Exercise and autophagy-related proteins in P301S mice

We did not observe any significant effects of exercise on protein levels of microtubule-associated protein 1A/1B light chain 3-II (LC3-II) and p62/sequestosome 1 (p62/SQSTM1) of the NTg versus Tg groups. A Student’s t-test was used to compare differences between groups. In the spinal cord, protein levels of LC3-II (p = 0.2380) and p62 (p = 0.1839) were not significantly different in NTg-SED versus NTg-EX mice (Figure 7). Similarly, no differences were observed in the cortex (LC3-II: p = 0.7610; p62: p = 0.1607) and hippocampus (LC3-II: p = 0.4773; p62: p = 0.6878) of NTg-SED versus NTg-EX mice (Figure 7). We also did not observe any significant differences in the spinal cord (LC3-II: p = 0.2040; p62: p = 0.16901), cortex (LC3-II: p = 0.7037; p62: p = 0.5223) and hippocampus (LC3-II: p = 0.7632; p62: p = 0.9497) of Tg-SED versus Tg-EX mice (Figure 7). While not statistically significant, lower levels of both microtubule-associated protein 1A/1B light chain 3-II (LC3-II) and p62/sequestosome 1 (p62/SQSTM1) were observed after exercise in non-transgenic mice. We did not observe strong LC3-I bands in the cortex and hippocampus (Figure 7A), which could be due to the greater sensitivity of the anti-LC3 antibody to LC3-II over LC3-I in some cases [56]. When probing for p62/SQSTM1 in the spinal cord, we observed lower levels in Tg-EX mice versus Tg-SED mice and the presence of a stronger 37 kDa band in the spinal cord, cortex, and hippocampus of transgenic versus non-transgenic mice (Figure 7D). The 37 kDa band is known to be a product of caspase cleavage in vitro[57, 58]. Additionally, we also observed the presence of 25 and 20 kDa bands in the spinal cords of transgenic mice, whereas these bands were not present in the non-transgenic mice (Figure 7D). Additionally, we observed accumulation of LC3-II and p62/SQSTM1 in the sarkosyl-insoluble fraction of the spinal cord, cortex and hippocampus of P301S mice (Figure 7E).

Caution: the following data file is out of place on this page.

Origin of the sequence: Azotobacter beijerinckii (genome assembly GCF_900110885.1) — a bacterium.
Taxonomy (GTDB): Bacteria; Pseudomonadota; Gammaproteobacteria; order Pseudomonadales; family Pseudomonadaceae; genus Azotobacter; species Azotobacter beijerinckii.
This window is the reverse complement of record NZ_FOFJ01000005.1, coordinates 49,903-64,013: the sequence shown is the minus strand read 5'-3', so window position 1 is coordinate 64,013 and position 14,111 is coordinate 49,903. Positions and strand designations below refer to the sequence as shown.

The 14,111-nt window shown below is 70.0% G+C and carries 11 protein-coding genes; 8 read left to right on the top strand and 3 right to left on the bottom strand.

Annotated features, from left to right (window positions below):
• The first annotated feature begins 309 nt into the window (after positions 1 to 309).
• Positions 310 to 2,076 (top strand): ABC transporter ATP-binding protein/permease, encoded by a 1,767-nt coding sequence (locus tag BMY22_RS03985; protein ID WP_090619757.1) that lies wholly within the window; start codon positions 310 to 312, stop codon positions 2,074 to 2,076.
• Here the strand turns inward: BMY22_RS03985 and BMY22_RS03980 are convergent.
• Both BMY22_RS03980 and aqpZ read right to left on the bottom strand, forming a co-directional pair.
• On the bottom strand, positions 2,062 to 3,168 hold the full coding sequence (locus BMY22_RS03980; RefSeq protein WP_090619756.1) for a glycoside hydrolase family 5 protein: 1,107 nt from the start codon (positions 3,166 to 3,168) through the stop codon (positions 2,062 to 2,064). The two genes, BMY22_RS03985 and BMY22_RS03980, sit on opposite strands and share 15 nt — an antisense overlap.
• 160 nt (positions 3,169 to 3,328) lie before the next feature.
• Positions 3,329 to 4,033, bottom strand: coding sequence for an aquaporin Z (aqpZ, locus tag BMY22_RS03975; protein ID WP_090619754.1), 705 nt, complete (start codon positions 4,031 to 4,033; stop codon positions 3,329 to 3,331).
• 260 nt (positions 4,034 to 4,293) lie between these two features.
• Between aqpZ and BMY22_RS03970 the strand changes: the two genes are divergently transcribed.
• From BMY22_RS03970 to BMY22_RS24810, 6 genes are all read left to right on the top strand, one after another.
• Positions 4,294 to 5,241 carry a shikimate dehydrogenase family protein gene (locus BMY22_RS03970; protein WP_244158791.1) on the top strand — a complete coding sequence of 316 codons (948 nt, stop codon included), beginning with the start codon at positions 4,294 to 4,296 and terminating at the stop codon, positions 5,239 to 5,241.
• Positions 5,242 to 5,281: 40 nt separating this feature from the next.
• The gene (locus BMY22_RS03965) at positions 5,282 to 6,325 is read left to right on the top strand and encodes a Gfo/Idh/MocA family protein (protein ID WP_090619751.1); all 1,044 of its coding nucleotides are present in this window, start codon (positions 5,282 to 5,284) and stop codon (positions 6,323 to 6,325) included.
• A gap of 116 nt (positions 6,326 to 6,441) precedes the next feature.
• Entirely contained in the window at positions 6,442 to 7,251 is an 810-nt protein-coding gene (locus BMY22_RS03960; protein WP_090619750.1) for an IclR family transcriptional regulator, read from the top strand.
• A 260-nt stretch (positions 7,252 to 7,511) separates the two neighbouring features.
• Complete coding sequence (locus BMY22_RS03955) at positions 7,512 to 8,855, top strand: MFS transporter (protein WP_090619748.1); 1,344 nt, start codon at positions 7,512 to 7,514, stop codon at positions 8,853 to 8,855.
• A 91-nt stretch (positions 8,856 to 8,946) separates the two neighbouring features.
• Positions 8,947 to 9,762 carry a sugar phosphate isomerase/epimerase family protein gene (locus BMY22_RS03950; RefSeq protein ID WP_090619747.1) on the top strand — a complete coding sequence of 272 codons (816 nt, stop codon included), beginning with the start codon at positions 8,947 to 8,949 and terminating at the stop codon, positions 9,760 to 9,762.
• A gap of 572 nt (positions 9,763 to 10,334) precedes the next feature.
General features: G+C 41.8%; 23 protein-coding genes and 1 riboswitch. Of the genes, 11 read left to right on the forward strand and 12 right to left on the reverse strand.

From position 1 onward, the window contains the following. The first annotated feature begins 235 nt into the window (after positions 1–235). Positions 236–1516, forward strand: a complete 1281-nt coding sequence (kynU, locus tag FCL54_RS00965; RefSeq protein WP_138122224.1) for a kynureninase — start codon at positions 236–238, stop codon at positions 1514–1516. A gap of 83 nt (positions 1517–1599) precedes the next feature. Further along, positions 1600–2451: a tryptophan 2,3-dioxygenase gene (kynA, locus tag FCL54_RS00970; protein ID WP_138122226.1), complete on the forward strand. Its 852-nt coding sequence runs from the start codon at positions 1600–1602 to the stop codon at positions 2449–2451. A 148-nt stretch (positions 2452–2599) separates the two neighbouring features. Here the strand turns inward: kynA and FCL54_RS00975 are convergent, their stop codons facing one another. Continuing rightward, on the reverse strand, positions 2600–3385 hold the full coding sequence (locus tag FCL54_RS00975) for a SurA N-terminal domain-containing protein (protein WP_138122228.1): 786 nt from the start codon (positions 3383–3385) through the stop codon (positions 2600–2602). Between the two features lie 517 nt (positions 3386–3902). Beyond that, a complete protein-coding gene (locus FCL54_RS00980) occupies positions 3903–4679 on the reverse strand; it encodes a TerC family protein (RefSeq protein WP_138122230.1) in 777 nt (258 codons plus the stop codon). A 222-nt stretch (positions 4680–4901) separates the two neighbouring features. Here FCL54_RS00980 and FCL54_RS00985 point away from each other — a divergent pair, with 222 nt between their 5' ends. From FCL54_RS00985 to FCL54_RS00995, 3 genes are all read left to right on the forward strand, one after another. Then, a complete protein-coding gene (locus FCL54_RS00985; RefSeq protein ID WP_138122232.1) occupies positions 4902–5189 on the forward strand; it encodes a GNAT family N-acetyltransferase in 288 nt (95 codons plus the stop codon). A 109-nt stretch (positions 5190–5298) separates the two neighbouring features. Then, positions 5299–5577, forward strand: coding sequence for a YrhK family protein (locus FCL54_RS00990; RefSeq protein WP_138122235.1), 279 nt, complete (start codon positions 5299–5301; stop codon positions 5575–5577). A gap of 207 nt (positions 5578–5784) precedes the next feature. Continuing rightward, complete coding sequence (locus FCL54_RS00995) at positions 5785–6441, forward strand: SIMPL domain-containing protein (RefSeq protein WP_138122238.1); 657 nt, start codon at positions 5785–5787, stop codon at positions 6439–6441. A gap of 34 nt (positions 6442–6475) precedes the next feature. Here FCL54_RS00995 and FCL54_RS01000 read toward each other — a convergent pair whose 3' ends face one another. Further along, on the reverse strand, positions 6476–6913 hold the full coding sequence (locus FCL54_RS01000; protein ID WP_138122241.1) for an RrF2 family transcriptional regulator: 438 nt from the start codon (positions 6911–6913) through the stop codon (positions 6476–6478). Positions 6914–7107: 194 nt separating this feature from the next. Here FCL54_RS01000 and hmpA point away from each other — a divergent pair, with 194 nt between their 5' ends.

Figure 7

LC3-II and p62/SQSTM1 Western blot analysis. A) There were no significant effects of exercise on LC3-II levels in P301S or non-transgenic mice in the spinal cord, cortex, and hippocampus. [N = 3-4 per group] B) Representative western blots of LC3-II. C) There were no significant effects of exercise on p62/SQSTM1 levels in P301S or non-transgenic mice in the spinal cord, cortex, and hippocampus. Intense 37, 25, and 20 kDa bands were observed in P301S mice, an indication of proteolytic cleavage. [N = 3-4 per group] D) Representative western blots of p62/SQSTM1. E) Representative western blots of sarkosyl-insoluble LC3-II and p62/SQSTM1 in the hippocampus, cortex, and spinal cord.